Magazine article Information Today

The Market for Virtue in the Virtual

Magazine article Information Today

The Market for Virtue in the Virtual

Article excerpt

We need a new set of strategies to help guarantee Web site quality

Life is good. Just when I thought all hope for an idea for this month's column had died, life, once again, provided me with copy.

While musing on a Sunday night about what this column (whose deadline was the next day) would contain, I missed the weekly telecast of Ebert and Roeper, those movie reviewers from Chicago's major dailies. Rather than stay up for the 2:25 a.m. rerun, I decided to go to their Web site--if only I could remember the name. In a very unprofessional approach to searching, instead of going to a directory or search engine, I tried to remember the name and when that failed, I made one up. But when I entered, instead of routing me to that site or providing me with an error message indicating the invalidity of that URL, the system shanghaied me into the Twilight Zone. Some outfit called Dotster started trying to sell me the "" and "" domain names.

Now let's set aside the issue of whether those new domain name tags have any staying power, or how long it could take before the major search engines render them visible to the users of the world, or even whether or not ICANN's rulings have enough legal gravitas to rule the Web. Let's ignore all those issues. What gets me is the notion that my looking for a site indicates that I want to become that site. Talk about weird. This is like walking into an office and asking to speak with the manager and suddenly, out of the ceiling drops a hundred balloons and a ton of confetti, the room fills with party hats and smiling faces and an amplified voice booms out, "Speak to the manager? You are the manager. Yes, you, you, you have become the manager for the day. And, for a mere $29.95 (not including shipping and handling), you can turn this manager's job into a gold mine of information and a life of e-commerce ease for you and your family."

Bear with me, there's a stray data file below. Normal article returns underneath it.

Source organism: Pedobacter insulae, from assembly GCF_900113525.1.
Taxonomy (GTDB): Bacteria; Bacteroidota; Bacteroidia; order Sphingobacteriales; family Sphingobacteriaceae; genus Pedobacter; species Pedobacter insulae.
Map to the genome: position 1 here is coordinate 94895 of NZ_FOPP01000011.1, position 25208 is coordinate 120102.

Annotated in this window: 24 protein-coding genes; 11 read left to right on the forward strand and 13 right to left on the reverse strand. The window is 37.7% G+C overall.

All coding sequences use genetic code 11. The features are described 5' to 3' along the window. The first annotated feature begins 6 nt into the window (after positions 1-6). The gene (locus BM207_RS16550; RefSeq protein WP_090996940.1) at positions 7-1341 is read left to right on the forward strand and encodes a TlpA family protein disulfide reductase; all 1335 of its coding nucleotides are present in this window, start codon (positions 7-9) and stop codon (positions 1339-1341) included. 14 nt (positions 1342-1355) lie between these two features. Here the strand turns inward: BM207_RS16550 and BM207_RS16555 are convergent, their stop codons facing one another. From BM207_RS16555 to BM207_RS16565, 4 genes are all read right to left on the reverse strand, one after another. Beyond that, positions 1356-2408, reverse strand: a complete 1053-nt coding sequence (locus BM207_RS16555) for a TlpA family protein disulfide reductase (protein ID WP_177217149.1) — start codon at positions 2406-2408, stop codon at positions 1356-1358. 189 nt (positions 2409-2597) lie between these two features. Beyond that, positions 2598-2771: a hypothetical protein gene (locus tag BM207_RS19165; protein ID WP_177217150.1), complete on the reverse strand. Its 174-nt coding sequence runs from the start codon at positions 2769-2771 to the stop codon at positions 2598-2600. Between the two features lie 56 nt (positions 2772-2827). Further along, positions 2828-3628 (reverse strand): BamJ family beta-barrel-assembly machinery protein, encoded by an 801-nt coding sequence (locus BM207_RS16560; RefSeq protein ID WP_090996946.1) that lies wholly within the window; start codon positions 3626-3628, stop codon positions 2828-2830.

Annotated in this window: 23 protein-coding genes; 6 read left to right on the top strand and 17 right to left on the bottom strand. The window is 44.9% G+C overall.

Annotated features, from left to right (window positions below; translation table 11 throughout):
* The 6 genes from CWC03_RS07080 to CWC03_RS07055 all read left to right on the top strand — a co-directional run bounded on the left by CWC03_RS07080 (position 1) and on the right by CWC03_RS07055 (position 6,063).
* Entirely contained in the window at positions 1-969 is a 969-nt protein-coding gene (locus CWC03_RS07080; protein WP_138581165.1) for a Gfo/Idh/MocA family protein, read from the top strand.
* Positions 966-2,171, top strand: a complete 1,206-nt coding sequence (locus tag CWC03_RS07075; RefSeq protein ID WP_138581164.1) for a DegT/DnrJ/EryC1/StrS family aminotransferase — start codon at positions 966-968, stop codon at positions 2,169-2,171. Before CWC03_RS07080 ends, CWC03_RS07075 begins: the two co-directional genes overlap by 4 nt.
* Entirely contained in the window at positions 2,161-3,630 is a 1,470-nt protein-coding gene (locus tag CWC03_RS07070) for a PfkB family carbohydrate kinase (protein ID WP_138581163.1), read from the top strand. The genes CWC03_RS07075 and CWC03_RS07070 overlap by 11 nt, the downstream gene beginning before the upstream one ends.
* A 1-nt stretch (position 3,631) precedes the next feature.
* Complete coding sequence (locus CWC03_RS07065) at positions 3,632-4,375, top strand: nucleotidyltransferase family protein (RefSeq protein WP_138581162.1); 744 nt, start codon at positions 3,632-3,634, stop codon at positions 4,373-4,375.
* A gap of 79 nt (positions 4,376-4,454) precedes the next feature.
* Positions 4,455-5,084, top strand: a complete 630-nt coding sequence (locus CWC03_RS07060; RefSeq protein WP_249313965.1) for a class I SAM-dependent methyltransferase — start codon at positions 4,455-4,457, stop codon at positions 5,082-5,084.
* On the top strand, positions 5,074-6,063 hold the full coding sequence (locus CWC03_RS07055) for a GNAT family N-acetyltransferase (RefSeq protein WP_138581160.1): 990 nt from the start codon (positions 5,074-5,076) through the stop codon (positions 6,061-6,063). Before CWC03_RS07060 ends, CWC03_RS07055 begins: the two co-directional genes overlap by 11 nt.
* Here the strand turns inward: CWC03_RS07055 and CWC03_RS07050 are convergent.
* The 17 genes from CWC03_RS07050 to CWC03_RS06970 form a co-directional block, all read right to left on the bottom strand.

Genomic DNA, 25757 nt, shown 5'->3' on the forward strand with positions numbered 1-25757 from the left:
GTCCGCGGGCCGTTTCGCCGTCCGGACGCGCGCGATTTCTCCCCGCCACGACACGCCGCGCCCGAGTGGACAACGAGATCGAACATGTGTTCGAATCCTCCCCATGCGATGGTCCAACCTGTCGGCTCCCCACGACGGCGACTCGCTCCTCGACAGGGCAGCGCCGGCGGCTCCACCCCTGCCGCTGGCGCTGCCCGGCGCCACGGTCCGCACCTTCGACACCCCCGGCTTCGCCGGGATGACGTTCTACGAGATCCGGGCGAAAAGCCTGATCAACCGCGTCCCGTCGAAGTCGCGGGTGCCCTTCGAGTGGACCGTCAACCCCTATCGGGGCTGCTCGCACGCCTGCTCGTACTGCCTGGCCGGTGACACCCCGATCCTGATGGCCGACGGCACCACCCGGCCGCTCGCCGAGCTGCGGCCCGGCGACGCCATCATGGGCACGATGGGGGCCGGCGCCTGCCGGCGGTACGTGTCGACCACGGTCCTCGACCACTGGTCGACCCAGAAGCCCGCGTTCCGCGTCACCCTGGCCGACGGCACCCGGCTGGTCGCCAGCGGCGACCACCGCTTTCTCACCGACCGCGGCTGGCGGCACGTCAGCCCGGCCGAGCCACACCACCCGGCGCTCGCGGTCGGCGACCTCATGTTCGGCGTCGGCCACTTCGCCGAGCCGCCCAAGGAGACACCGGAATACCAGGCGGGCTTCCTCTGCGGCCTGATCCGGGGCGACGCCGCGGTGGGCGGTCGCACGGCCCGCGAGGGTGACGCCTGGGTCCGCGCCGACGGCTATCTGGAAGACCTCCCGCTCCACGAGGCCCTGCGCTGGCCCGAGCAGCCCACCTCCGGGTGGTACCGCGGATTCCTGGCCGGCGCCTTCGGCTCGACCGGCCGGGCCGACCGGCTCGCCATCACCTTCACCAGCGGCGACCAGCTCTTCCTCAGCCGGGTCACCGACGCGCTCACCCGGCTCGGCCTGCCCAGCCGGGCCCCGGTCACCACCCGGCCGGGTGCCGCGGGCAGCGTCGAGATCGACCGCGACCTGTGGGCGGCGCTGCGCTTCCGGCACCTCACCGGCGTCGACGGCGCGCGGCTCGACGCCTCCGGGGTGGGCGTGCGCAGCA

Where's the logic behind this kind of hysterical marketing? Ipso facto, if I'm looking for Ebert and Roeper or any other third party, one should logically assume that I seek something from them that I presently lack. So why would this needy state lead anyone to think that I want to pass myself off as being Ebert and Roeper? If I don't even know their URL, how could I ever hope to perpetuate the hoax of claiming their identities?

This kind of thing makes one long for the halcyon days of simple, straightforward error messages. "Wrong number." "No such person at this address." "404." "Try something else, stupid." If I had my druthers, I would have preferred the system to default to the Yahoo! directory, which is usually my first choice when it comes to finding sites that I feel pretty confident exist somewhere, but whose URLs I don't know.

Before I get a nosebleed by taking the moral high ground here, I should confess another failing. I didn't really try first. I tried Nor, keeping faith with my commitment to total honesty, can I claim that sentiment or nostalgia led me to that empty hole in the Web. Instead I forgot and just reverted to the names I remembered best from years gone by. This brings up a new topic, but one I believe will have more and more importance in the future.

Thwarting Web Opportunists

The dangers of sloppy searching and minimal information literacy continue to grow in this end-user world. As the Web becomes a mass medium, its universality keeps increasing the number of people who have little or no critical background for identifying misinformation. Meanwhile, the technical sophistication of the criminally minded continues to increase. And the situation is scheduled to get a lot worse as the baby-boomer generation, the largest population curve and the second-fastest-growing Internet user community, enters old age. We can expect to see amass of people coming to rely on the Internet more and more as they get older and turning to online shopping and online banking and all types of online services to simplify their lives. …

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